Ketogenic Diet Fixes Damaged Kidneys

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… and the low-carb vs low-fat vs no-meat debate rages on

New Findings:

Researchers from Mount Sinai School of Medicine have for the first time determined that the ketogenic diet, a specialized high-fat, low carbohydrate diet, reversed impaired kidney function in people with Type 1 and Type 2 diabetes.  They also identified a previously unreported panel of genes associated with diabetes-related kidney failure, whose expression was reversed by the diet.

Query This:

It is my very rudimentary understanding that the human bio-engine, in the main, is composed of two components: fuels and building blocks.

The fuels are made available to the human engine by processing (breaking down) carbs, fat, and protein.  The by-products of these processes are uniquely different fuels with uniquely different stresses on the body and uniquely different waste products.  There is a pecking order.  Carbs are always first, and in their absence, the human engine consumes fat, and in the absence of either of these it consumes muscle tissue.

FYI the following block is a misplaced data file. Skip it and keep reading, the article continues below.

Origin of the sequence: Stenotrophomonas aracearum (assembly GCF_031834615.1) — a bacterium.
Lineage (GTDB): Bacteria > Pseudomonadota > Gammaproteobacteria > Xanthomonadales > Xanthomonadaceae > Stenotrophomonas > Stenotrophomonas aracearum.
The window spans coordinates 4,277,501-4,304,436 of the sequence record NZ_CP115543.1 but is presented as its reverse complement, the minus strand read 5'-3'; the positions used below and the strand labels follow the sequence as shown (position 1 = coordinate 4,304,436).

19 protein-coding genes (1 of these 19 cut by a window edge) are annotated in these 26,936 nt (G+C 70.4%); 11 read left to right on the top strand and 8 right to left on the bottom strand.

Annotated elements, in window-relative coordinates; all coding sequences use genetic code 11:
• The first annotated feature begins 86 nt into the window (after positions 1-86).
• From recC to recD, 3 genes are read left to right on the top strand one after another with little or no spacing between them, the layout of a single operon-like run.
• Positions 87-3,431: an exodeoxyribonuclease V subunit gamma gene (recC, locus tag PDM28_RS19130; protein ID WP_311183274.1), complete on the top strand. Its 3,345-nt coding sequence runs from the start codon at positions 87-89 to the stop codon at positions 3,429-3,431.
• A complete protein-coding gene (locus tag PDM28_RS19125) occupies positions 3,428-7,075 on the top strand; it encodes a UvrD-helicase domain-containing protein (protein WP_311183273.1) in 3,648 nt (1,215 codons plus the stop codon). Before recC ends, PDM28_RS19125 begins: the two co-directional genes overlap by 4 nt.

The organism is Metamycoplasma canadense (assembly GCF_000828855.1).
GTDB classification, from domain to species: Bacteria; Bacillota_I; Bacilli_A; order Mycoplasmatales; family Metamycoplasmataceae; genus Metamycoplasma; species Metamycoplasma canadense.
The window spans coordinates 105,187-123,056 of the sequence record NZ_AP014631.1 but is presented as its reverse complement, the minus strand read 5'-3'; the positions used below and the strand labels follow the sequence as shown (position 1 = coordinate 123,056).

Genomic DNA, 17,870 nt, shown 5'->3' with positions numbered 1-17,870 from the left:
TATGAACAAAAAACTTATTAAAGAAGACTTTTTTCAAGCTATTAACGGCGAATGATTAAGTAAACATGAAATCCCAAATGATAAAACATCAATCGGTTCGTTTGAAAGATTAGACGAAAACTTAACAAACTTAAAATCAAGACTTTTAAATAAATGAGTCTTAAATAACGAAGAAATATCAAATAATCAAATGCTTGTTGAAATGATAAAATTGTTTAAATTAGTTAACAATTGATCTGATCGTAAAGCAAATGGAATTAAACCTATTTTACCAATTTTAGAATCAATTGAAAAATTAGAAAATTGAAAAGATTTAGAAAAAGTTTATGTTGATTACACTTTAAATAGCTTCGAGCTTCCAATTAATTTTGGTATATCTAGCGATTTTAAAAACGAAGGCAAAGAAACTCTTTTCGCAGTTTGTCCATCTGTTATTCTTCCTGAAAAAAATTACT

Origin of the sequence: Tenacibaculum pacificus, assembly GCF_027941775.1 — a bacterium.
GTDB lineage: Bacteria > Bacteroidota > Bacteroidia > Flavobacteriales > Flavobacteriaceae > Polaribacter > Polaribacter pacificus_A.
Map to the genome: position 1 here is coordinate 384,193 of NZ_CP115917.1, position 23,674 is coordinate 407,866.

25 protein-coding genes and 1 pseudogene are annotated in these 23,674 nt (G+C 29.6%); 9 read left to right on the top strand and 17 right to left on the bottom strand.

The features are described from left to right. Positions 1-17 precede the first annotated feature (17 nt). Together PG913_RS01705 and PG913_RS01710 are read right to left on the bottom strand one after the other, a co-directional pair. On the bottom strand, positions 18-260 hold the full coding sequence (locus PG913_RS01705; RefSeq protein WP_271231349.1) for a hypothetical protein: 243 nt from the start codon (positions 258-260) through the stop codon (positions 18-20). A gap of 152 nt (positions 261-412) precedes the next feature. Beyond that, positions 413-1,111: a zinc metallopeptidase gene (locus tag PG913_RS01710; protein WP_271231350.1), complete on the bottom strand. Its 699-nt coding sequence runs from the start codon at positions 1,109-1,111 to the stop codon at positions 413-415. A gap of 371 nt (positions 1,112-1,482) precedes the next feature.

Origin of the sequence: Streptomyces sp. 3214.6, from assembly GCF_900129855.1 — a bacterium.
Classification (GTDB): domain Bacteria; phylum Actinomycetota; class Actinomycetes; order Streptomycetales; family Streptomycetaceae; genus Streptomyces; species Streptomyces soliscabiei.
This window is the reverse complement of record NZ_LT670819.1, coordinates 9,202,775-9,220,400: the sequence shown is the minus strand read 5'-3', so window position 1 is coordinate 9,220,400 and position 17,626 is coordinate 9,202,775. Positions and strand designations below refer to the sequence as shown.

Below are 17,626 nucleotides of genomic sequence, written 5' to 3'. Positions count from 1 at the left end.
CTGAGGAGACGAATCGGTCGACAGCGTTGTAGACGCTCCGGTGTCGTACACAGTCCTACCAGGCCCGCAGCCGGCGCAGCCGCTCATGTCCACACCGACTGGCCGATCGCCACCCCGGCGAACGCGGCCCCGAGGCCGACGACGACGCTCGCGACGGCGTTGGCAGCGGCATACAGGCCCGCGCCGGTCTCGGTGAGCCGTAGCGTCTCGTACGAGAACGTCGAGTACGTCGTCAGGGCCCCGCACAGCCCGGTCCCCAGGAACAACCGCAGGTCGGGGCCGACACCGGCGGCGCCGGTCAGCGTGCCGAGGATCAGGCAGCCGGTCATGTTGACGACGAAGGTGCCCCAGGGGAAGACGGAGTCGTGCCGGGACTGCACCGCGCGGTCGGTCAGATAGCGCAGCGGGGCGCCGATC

The building blocks are essential amino acids, essential fatty acids and vitamins.  The prior two essential components are most commonly acquired from protein and fat. Vitamins on the other hand come from diverse sources, and oddly enough protein is one of them (as in B12).

In light of the above study, are they saying the human engine is healthier when consuming far less carbs than the average person does today. In fact, is it that this regime actually repairs the overtaxed body (which presumptively got that way from over consuming carbs).  Continuing, how do you feed the human engine less carbs against more fat and protein and deal with the contemporary understandings about the problems that these sources of fuel and building blocks bring to the table.

As I do my research on Vegan diets, I’m so much more confused as these diets are overwhelmingly stocked with foods that are predominantly carbs.  I must quickly add that my Vegan research has more than hinted at the B12-deficiency inherent in Vegan diets.  That said, what other short comings might there be and why if these are known does the American Medical Community seem so inclined to push what are essentially higher carb diets?


… so much more reading to do.


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